Subject: Re: direct copy() between two proc address spaces
To: Ian Zagorskih <>
From: Matthew Orgass <>
List: tech-kern
Date: 06/20/2004 16:23:59
On 2004-06-20 wrote:
> In short: i'm trying to implement Send/Receive/Reply (SRR) IPC mechanism used
> in QNX4 under NetBSD.
> SRR is a very simple [and IMHO powerfull] IPC well described at
> Reasons: ATM i have large project originally designed for QNX4 RTOS which
> extensively uses SRR. Project itself includes about 40 separate applications
> which work as a solid system through cooperative communication with each
> other using SRR. Speaking in tech-kern@ it's needless to say that i need to
> port this system on NetBSD :)
> In general, QNX4 SRR IPC can be implemented completely inside userland using
> existing IPC mechanisms i.e. on top of shm/sem, sockets, maybe message queue
> etc. On the other hand, some tests i made ATM leads to the conclusion that
> implementing this IPC scheme inside the kernel is much more simplier. Note
> that client and server processes aren't required to be in any child/parent
> relations with each other. It means that i cannot relay on passing unnamed
> shared resources between them like file descriptors, shared memory or
> semaphores.

  Looking at the link you provided, Send/Receive/Reply is a varient of the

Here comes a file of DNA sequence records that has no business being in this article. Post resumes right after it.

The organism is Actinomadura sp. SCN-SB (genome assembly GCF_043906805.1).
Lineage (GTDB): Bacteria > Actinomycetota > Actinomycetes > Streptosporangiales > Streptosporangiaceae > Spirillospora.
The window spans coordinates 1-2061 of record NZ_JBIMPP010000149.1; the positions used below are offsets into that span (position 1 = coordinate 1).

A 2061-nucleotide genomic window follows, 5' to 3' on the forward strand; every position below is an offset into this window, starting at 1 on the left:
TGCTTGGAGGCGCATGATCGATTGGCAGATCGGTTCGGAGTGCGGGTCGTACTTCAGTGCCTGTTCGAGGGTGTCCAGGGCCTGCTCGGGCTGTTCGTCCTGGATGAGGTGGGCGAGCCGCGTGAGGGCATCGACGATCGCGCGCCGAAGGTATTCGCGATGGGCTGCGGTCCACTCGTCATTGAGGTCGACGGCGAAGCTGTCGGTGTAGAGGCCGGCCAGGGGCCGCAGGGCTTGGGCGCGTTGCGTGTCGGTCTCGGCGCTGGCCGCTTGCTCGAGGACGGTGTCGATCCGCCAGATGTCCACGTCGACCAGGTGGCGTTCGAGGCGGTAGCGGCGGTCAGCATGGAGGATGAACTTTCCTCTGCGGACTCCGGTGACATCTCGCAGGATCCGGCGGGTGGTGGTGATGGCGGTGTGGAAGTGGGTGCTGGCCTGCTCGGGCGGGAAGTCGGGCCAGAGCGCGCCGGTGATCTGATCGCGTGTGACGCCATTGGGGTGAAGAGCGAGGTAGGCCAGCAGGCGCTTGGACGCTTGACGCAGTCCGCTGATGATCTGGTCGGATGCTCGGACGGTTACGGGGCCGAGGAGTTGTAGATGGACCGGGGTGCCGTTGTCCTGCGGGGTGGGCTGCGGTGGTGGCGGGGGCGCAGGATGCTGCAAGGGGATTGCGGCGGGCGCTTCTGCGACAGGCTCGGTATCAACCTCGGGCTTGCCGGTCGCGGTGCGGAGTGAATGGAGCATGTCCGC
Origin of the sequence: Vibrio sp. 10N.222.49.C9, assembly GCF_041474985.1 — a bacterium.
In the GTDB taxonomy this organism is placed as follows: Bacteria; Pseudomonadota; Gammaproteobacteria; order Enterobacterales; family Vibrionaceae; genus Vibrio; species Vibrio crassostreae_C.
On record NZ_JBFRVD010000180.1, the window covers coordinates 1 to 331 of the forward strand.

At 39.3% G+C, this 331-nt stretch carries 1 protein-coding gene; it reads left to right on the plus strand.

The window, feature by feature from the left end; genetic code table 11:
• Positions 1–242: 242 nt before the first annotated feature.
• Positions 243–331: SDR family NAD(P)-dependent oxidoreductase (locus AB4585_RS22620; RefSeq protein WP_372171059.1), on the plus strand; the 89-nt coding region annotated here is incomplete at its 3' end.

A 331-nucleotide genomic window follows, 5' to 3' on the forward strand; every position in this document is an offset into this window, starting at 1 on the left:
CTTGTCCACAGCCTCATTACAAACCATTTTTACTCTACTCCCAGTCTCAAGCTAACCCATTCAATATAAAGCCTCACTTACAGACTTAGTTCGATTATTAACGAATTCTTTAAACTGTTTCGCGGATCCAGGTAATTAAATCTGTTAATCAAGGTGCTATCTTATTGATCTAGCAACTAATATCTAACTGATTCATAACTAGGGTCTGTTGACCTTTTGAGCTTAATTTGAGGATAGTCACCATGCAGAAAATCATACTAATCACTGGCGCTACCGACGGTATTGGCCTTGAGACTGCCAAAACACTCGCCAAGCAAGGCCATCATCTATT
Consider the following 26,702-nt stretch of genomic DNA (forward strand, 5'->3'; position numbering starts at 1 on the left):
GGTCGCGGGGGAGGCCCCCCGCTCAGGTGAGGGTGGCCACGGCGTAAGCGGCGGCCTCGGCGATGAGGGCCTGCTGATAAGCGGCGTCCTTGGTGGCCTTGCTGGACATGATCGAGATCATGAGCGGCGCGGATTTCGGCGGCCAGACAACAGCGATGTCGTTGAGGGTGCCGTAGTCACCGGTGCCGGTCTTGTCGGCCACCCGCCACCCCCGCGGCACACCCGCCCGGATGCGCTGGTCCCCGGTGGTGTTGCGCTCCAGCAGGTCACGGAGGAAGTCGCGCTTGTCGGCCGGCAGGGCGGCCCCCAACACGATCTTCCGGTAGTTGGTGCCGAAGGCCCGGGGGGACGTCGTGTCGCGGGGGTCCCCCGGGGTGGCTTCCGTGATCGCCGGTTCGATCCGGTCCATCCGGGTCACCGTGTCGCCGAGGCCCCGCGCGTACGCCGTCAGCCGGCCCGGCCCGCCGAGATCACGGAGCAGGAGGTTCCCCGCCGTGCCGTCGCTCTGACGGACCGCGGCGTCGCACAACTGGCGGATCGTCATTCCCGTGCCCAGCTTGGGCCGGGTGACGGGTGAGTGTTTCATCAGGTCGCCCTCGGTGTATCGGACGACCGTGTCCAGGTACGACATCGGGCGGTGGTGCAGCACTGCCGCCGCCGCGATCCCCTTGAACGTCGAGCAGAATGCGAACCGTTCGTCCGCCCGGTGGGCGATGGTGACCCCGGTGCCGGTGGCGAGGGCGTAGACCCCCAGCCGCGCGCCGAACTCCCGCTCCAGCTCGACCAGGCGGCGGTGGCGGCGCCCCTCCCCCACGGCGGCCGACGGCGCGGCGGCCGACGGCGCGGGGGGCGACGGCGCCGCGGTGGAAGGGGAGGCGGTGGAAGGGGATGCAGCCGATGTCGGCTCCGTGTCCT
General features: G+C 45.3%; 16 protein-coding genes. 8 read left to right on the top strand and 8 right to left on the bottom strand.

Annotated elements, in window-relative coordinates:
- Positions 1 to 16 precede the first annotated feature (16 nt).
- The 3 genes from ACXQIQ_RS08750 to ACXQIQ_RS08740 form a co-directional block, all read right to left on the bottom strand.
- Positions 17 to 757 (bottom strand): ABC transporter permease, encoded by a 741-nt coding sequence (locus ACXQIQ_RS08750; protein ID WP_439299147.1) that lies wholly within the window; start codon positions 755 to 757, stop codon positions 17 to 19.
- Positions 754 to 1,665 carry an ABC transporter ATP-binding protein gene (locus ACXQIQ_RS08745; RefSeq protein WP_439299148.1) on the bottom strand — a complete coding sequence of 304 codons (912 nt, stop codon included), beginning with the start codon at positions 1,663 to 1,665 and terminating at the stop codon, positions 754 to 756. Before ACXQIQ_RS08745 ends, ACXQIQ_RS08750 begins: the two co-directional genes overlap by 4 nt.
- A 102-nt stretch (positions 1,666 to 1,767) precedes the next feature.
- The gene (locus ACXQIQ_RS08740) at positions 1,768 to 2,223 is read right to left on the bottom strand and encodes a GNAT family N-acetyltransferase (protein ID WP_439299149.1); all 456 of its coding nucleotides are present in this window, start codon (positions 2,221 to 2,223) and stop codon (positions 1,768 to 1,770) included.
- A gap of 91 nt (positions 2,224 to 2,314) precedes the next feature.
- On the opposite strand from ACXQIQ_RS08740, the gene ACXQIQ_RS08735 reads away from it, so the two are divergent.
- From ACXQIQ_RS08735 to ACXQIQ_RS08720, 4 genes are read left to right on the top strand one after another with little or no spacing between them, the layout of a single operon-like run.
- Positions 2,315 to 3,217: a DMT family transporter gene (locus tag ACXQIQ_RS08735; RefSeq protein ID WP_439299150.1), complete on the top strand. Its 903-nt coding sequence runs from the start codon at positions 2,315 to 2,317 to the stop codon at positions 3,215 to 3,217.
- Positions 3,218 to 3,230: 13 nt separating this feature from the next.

socket interface that uses pids as identifiers, provides space for the
reply in the send call (reducing the number of system calls needed for the
typical transaction and allowing some performance hacks), and blocks the
sender until the reply is received.

  I can't see why implementing this in the kernel should be simpler than a
userland version based on local sockets (note that SysV IPC has a separate
namespace and could potentially be used too).  IMO, the only reason this
should be done in the kernel is for performance, if necessary.  I think
page loan is implemented for local sockets, which should give you good
performance for large data movement unless the receive buffer is is the
same as the send buffer.  A general sendrecv system call might make sense,
but I don't think a direct kernel implementation of send/receive/reply is
a good idea outside a compatability environment.

Matthew Orgass